Wah, Irani chai!

ARUNA CHANDARAJU | Updated on July 12, 2012 Published on July 12, 2012

Not just tea, but a time-honoured tradition — an Irani café in Hyderabad. Aruna Chandaraju

Irani café in Hyderabad. - Aruna Chandaraju

Despite stiff competition, Irani cafes rule in Hyderabad and Secunderabad, as its fan base holds strong.

At one time, Irani chai defined the café culture in Hyderabad, especially the Old City. Introduced by settlers from Persia (Iran), the drink and the places serving it evolved into an institution over time. In recent years, the onslaught from Baristas, Cafe Coffee Days, and hotels where filter coffee, cappuccinos, English and Indian teas (including that eternal favourite — masala chai) rule, has meant that Irani chai’s' territory has shrunk.

Nevertheless, this teahouse tradition retains its strongholds - around Charminar, in scattered bakeries, and in better-known restaurants like Garden Café and the legendary Paradise in Secunderabad - where it has a large, fiercely loyal fan following. Like Mohammad Ghouse, 73, with whom we are meeting over a cup of - what else? - Irani chai in one of the many restaurants around Mecca Masjid, where morning prayers have just ended.

Ghouse tells us that he began life as a mechanic in a workshop in Charminar 55 years ago, and his maalik and team would - separately - descend on these cafés several times a day for Irani chai. Today, Ghouse has his own large showroom, and his sons run lucrative businesses in Sharjah and Bahrain. “When they come home, my betas lovingly take me to five-star hotels for lunch and dinner. But tea - I never drink it elsewhere. Nothing like Irani chai,” he reiterates, draining the last of his nectar in a noisy slurp and smiling with satisfaction as he sets the saucer back on the table.

There are around 30 Irani cafes in the stretch from Secunderabad’s Sarojini Devi Road to Shah Ali Banda in Old City. The best-known are Paradise and Garden Café, Red Rose (Panjagutta); Farasha Café, Shah Ghouse Cafe, New Grand Hotel and a couple of others around Charminar; Sarvi Café at Banjara Hills, and Chai Shop in Taj Banjara. Besides, this tea is also available at many nondescript cafes and bakeries in Yakutpura, Malakpet, Khairatabad and Abids. Irani chai here is flavourful and refreshing, but don’t expect too much hygiene in these small places.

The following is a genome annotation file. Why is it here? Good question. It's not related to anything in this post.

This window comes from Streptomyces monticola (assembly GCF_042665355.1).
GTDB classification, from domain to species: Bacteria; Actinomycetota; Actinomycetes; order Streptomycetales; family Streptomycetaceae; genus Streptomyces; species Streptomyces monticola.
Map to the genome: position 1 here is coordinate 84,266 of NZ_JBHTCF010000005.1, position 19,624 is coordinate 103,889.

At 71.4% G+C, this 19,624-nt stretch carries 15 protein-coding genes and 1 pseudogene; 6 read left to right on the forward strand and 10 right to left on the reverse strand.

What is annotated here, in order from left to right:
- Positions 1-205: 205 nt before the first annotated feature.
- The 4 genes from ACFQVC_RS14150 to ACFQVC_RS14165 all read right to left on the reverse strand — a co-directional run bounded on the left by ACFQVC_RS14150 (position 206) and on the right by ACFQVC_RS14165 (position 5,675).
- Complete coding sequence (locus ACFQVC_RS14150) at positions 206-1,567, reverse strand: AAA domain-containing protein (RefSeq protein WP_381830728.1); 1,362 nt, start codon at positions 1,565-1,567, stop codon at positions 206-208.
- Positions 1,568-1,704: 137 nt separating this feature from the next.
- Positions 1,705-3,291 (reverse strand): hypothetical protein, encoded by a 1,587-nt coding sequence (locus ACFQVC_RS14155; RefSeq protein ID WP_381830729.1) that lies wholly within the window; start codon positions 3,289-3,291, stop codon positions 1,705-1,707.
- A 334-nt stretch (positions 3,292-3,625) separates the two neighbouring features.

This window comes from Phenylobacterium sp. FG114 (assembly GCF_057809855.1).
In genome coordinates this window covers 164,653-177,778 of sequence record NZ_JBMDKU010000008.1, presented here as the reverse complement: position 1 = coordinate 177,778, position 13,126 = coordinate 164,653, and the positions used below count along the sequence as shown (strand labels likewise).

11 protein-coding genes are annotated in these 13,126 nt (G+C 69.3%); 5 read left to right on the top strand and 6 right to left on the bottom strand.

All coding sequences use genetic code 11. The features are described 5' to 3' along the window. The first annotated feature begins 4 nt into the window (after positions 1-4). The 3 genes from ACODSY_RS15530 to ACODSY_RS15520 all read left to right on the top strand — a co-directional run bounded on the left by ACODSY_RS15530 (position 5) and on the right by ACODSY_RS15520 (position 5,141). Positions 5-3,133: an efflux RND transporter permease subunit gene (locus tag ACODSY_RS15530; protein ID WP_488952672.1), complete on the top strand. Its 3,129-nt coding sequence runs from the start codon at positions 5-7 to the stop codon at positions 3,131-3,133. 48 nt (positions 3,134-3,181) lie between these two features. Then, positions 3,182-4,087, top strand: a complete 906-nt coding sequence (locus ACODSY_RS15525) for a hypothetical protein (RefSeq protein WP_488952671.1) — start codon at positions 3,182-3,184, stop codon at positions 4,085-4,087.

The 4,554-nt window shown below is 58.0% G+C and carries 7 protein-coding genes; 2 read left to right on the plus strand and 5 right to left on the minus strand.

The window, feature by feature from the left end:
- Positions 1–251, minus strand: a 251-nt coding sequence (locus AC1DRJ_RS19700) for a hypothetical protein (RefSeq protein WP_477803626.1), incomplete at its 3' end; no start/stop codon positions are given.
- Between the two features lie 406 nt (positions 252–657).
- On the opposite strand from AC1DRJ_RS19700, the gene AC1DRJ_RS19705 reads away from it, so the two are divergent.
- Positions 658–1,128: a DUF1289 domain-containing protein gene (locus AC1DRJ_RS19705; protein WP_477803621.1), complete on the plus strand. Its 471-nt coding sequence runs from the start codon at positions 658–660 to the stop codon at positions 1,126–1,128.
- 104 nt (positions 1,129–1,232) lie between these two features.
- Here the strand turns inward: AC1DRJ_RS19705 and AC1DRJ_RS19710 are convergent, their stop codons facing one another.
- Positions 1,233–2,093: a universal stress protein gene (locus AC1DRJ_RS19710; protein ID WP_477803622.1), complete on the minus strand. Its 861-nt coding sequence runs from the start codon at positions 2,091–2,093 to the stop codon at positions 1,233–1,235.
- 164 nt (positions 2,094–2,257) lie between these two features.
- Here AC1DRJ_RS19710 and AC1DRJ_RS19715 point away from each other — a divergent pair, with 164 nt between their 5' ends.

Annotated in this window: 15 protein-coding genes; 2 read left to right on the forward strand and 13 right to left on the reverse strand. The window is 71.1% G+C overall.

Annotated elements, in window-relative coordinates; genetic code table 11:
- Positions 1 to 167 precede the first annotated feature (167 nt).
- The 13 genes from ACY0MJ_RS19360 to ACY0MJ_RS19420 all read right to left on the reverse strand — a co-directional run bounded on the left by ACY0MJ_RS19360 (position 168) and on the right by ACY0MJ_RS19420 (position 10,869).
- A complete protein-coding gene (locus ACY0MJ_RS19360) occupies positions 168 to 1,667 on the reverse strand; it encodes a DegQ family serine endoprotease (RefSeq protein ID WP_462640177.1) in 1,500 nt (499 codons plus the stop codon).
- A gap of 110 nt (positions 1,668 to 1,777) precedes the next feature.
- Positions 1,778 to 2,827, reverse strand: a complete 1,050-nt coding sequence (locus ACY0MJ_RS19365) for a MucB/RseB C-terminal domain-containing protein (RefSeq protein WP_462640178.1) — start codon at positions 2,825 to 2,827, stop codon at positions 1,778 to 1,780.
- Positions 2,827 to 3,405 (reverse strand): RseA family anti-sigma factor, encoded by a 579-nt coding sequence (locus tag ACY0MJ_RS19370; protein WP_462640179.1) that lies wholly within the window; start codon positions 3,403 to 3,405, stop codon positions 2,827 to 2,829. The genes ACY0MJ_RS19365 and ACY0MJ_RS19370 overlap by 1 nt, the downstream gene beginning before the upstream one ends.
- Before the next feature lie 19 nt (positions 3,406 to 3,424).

Typically served in a white ceramic cup and saucer and often called 90 ml chai after its standard volume, the sweet, milky Irani chai is manna to many who swear by its unique taste and rejuvenating properties. It is traditionally served with staples such as osmania biscuits, lukhmi, tie biscuit, fine biscuit, sweet cream bun, dilkush, jam roll, bun- maska. Nowadays, these dip-in-tea delicacies are also served with samosas and mirchi bhajjis. The price for a cup ranges from Rs 6 to Rs 8 at small cafés, while bigger restaurants might charge between Rs 15 and Rs 25.

Most places also serve Sulemani chai or Ghava (black tea). Also Khade chamach ki chai, which is tea so laden with sugar that the spoon stands in a vertical position! Then there are Pauna (a milkier version), Cutting chai (smaller portion), and other versions.

When Irani chai came to India from Persia - first to Mumbai and then Hyderabad, it was originally black tea without sugar, explains Mirza Ali Sarvi, Managing Partner, Sarvi Group. Later, it was modified with the addition of milk and sugar to suit Indian tastes. “Irani chai has some characteristics - it is never boiled or overcooked (like the standard tea) but made on dum (light steam), and it uses samovars and handis made of copper,” he explains. It has been a tradition in Hyderabad since the 1940s, he reveals.

At the upper end of the scale is the newly opened Chai Shop at Taj Banjara. But not that far up. As a deliberate pricing policy, considering its target customers of artists, students, and young professionals, it offers the ‘chai-with-snacks’ experience for around Rs 300-400 a person. The menu is concise, the interiors are vibrant and sleek without being too luxe, and the furniture is comfortable not opulent. The five-star trappings have been toned down to keep the place as affordable as possible.

Ranju Singh, General Manager, proudly tells us it is not only one of the first-of-its-kind in a five-star hotel, but also entirely an in-house job — from concept to design and execution. The walls are covered with pictures of yesteryear Bollywood stars, and there is a jukebox. The menu revolves around Irani chai and typical accompaniments from Hyderabad and Mumbai.

The list of teas has Salahuddin ki chai, Cutting chai, Chocolati chai and Sulemani chai. Whatever we sampled was flavourful and authentic. Complementing this is a list of Thandas.

Kheema-stuffed patti samosa with soya-leaf for local flavour, garlay and lukhmis are among the starters. Mirchi bhajji, vada pav, Khazane chowk ke bheegey chole kulche, Bawaarchi special biriyani and Kheema kaleji paratha feature on the menu, besides a set meal called Pesh Karte Hain. Executive Chef Sumeet Sood proudly told us Tootak was available only here - it has otherwise become extinct from restaurant menus in the city. Desserts and beer are also on offer.

So, you can savour the tea where you will. And whether it is the swish Chai Shop, the much-vaunted Paradise restaurant or a humble roadside eatery, they are not just brewing up and serving a beverage called Irani chai, but keeping alive a slice of the city’s history.

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Published on July 12, 2012
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